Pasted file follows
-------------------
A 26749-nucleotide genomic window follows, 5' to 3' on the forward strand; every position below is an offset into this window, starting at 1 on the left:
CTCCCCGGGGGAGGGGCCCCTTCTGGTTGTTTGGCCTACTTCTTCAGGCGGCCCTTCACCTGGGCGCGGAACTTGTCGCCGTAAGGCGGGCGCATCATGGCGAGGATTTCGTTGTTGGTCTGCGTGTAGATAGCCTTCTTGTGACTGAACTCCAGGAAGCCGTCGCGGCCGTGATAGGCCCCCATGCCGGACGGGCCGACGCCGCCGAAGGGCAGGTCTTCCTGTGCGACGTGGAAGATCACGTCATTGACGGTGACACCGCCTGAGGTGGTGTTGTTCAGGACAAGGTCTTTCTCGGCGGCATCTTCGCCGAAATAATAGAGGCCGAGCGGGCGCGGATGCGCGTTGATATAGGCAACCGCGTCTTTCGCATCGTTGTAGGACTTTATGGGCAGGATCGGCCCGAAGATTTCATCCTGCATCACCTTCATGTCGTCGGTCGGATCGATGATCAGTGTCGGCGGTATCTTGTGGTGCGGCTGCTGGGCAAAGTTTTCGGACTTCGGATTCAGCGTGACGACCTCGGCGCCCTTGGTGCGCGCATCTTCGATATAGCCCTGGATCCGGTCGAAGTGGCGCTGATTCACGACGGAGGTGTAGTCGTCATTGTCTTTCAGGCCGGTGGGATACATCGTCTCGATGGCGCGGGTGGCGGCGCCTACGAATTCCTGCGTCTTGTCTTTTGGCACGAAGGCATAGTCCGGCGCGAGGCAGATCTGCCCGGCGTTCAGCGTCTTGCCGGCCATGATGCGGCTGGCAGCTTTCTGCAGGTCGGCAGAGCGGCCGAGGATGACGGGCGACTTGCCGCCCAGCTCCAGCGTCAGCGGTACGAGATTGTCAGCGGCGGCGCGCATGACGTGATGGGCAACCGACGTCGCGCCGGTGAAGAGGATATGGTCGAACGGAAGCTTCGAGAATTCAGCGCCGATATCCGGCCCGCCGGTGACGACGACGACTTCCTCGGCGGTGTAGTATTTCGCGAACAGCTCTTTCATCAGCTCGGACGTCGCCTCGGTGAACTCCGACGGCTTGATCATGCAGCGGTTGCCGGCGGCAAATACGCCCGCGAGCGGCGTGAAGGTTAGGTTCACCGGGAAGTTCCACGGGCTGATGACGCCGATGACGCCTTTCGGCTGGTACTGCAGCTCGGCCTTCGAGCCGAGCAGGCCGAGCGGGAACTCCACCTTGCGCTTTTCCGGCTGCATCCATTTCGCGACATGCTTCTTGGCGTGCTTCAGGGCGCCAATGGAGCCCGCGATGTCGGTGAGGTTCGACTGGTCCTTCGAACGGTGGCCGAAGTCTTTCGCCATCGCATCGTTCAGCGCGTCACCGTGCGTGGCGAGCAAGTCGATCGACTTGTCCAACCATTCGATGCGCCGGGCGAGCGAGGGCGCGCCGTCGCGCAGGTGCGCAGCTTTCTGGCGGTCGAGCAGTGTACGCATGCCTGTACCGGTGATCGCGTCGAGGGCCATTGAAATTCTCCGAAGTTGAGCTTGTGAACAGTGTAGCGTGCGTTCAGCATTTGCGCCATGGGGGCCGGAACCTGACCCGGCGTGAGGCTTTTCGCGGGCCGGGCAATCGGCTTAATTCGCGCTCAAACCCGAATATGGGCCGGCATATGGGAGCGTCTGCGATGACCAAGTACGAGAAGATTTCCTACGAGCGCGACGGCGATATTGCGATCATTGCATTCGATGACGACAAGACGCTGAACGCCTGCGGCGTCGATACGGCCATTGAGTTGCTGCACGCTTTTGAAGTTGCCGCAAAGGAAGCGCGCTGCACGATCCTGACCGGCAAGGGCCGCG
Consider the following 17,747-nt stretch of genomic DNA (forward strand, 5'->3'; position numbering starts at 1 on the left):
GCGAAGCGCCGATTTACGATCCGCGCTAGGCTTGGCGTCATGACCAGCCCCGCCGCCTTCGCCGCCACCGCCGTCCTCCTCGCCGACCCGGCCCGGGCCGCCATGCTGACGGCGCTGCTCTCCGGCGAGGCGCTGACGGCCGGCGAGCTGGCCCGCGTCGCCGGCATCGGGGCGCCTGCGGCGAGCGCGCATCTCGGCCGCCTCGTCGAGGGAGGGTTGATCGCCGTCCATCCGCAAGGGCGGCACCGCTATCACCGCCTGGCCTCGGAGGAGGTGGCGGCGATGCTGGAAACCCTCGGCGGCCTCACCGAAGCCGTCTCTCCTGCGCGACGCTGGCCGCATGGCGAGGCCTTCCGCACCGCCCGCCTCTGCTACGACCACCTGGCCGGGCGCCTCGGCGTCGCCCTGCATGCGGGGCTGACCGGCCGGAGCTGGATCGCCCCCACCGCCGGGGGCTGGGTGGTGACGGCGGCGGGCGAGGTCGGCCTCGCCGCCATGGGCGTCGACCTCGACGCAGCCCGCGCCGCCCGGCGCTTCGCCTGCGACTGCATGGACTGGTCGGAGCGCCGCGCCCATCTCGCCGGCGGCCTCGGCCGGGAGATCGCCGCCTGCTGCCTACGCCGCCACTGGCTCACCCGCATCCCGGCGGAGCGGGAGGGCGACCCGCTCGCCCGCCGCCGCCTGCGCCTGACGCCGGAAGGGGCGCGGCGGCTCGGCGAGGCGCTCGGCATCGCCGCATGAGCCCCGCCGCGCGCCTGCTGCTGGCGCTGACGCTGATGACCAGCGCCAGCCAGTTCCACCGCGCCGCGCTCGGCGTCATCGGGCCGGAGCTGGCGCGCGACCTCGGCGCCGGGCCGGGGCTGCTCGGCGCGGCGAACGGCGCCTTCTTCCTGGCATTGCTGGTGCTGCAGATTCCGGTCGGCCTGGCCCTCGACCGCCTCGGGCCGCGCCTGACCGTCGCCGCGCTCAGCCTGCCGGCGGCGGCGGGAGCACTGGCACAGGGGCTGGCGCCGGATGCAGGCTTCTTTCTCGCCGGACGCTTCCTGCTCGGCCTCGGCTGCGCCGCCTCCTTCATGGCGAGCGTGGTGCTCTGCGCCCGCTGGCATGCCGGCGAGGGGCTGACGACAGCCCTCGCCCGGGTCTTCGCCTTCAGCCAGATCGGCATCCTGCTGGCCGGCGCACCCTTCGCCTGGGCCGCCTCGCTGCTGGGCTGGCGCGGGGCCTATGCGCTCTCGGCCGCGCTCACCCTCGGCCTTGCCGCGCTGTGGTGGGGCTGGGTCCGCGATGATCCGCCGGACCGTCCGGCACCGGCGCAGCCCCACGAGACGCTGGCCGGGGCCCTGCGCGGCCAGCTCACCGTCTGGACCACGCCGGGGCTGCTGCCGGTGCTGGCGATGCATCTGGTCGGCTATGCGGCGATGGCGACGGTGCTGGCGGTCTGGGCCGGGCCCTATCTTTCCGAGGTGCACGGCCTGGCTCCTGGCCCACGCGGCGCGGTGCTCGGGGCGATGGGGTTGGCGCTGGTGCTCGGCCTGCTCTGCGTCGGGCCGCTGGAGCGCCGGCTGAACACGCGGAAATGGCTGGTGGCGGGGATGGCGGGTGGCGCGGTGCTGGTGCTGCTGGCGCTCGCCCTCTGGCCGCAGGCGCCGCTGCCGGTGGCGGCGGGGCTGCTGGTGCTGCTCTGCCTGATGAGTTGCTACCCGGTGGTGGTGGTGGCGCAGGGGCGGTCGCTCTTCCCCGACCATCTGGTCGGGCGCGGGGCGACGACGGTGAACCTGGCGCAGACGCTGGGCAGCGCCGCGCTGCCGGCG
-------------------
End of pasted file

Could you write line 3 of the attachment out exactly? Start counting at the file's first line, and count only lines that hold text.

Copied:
Consider the following 17,747-nt stretch of genomic DNA (forward strand, 5'->3'; position numbering starts at 1 on the left):